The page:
1922 Burao Tax Revolt

The 1922 Burao Tax Revolt was a revolt waged by Habr Yunis tribesmen in the city of Burao in early 1922 against British Somaliland authorities.[1]

Burao Tax Revolt
Airco D.H.9A ExCC.jpg
D.H.9A bombers used in Somaliland
DateFebruary 25 – Late March 1922
Location09°31′40.4″N 45°32′04.2″E / 9.527889°N 45.534500°E / 9.527889; 45.534500Coordinates: 09°31′40.4″N 45°32′04.2″E / 9.527889°N 45.534500°E / 9.527889; 45.534500
Result

Somali victory

  • Captain Allan Gibb killed
  • Protectorate Tax Policy abandoned
  • Burao destroyed after Royal Air Force firebombing
Belligerents

Isaaq

United Kingdom United Kingdom

Commanders and leaders
Isaaq Sultanate Unknown

British Somaliland Governor Goeffrey Archer

  • British Somaliland Captain Allan Gibb 
Units involved
Somali warriors Somaliland Camel Corps
Casualties and losses
Unknown losses after bombardment 1

OverviewEdit

 
Captain Allan Gibb

In early 1922 the Protectorate authorities announced that they would impose a heavy tax on the people of Burao and initiate a programme of disarmament. This policy was proposed to raise much needed revenues to run the Somaliland Protectorate which was a net drain on Colonial Office coffers. As well to enhance British control in the interior of Somaliland after the Dervish War.[2]As a result the people of Burao revolted and clashed with the British in opposition to the tax and this led to targeting of British government officials. In the ensuing disturbances a shootout between the British and Burao residents broke out, Captain Allan Gibb, a Somaliland Campaign veteran and district commissioner, was shot and killed after the Camel Corps refused to fire on the rioters.[3]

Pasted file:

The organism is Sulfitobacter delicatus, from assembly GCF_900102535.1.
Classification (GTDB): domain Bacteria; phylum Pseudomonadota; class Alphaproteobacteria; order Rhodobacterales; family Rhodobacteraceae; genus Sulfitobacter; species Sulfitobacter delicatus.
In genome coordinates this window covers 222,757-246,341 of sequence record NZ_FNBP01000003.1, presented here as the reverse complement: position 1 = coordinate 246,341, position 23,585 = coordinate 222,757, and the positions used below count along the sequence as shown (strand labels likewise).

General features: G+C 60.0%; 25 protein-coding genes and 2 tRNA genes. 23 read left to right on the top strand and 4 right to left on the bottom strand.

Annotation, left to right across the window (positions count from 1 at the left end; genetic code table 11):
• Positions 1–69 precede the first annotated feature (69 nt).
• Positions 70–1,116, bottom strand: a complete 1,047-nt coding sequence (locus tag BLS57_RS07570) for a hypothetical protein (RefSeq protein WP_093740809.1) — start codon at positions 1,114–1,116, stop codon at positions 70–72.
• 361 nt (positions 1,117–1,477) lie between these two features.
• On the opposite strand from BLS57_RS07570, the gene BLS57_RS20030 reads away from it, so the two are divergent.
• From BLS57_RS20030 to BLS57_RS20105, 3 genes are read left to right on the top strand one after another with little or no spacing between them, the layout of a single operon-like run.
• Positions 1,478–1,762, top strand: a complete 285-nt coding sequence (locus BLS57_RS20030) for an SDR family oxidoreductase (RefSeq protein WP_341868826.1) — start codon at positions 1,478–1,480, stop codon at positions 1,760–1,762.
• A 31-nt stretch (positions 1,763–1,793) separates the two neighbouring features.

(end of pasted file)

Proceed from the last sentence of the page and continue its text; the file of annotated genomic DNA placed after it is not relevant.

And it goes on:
Reaction of British AuthoritiesEdit

Local British authorities feared they could not contain the revolt and requested then Secretary of State for the Colonies Winston Churchill, to send reinforcements from Aden. To punish the rebels, planes from the Aden No. 8 Squadron RAF were dispatched and troops were placed on standby.[4] The RAF planes arrived at Burao and within two days and proceeded to bomb the town with incendiaries, effectively eliminating the town.

[5][6][7][8]Telegram from Sir Geoffrey Archer, Governor of British Somaliland to Sir Winston Churchill the Secretary of State for the Colonies:

I deeply regret to inform that during an affray at Burao yesterday between Rer Sugulleh and Akils of other tribes Captain Gibb was shot dead. Having called out Camel corps company to quell the disturbance, he went forward himself with his interpreter, whereupon fire opened on him by some Rer Segulleh riflemen and he was instantly killed..Miscreants then disappeared under the cover of darkness.In order to meet the situation created by the Murder of Gibb, we require two aeroplanes for about fourteen days. I have arranged with resident, Aden, for these. And made formal application, which please confirm. It is proposed they fly via Perim, confining sea crossing to 12 miles. We propose to inflict fine of 2,500 camels on implicated sections, who are practically isolated and demand surrender of man who killed Gibbs. He is known. Fine to be doubled in failure to comply with latter conditions and aeroplanes to be used to bomb stock on grazing grounds.[9]

Sir Winston Churchill reporting on the Burao incident at the House of Commons: